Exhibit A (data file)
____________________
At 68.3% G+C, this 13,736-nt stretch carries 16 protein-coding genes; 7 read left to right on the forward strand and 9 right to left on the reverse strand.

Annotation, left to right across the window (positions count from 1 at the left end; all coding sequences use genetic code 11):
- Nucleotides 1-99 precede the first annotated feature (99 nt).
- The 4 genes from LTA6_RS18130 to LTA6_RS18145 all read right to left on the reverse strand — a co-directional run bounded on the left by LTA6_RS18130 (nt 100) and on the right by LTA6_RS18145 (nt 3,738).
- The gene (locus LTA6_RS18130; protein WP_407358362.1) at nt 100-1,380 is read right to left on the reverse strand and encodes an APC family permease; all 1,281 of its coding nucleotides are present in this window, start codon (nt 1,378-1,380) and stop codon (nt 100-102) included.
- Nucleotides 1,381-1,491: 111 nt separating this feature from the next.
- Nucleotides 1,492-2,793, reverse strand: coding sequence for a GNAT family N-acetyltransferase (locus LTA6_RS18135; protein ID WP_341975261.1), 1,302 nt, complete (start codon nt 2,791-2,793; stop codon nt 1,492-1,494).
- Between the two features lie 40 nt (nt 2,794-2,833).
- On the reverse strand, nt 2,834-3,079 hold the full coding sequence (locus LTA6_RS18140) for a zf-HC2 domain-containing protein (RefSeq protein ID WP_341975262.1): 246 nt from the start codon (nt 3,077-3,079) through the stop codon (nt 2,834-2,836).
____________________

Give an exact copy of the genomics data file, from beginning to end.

At 68.3% G+C, this 13,736-nt stretch carries 16 protein-coding genes; 7 read left to right on the forward strand and 9 right to left on the reverse strand.

Annotation, left to right across the window (positions count from 1 at the left end; all coding sequences use genetic code 11):
- Nucleotides 1-99 precede the first annotated feature (99 nt).
- The 4 genes from LTA6_RS18130 to LTA6_RS18145 all read right to left on the reverse strand — a co-directional run bounded on the left by LTA6_RS18130 (nt 100) and on the right by LTA6_RS18145 (nt 3,738).
- The gene (locus LTA6_RS18130; protein WP_407358362.1) at nt 100-1,380 is read right to left on the reverse strand and encodes an APC family permease; all 1,281 of its coding nucleotides are present in this window, start codon (nt 1,378-1,380) and stop codon (nt 100-102) included.
- Nucleotides 1,381-1,491: 111 nt separating this feature from the next.
- Nucleotides 1,492-2,793, reverse strand: coding sequence for a GNAT family N-acetyltransferase (locus LTA6_RS18135; protein ID WP_341975261.1), 1,302 nt, complete (start codon nt 2,791-2,793; stop codon nt 1,492-1,494).
- Between the two features lie 40 nt (nt 2,794-2,833).
- On the reverse strand, nt 2,834-3,079 hold the full coding sequence (locus LTA6_RS18140) for a zf-HC2 domain-containing protein (RefSeq protein ID WP_341975262.1): 246 nt from the start codon (nt 3,077-3,079) through the stop codon (nt 2,834-2,836).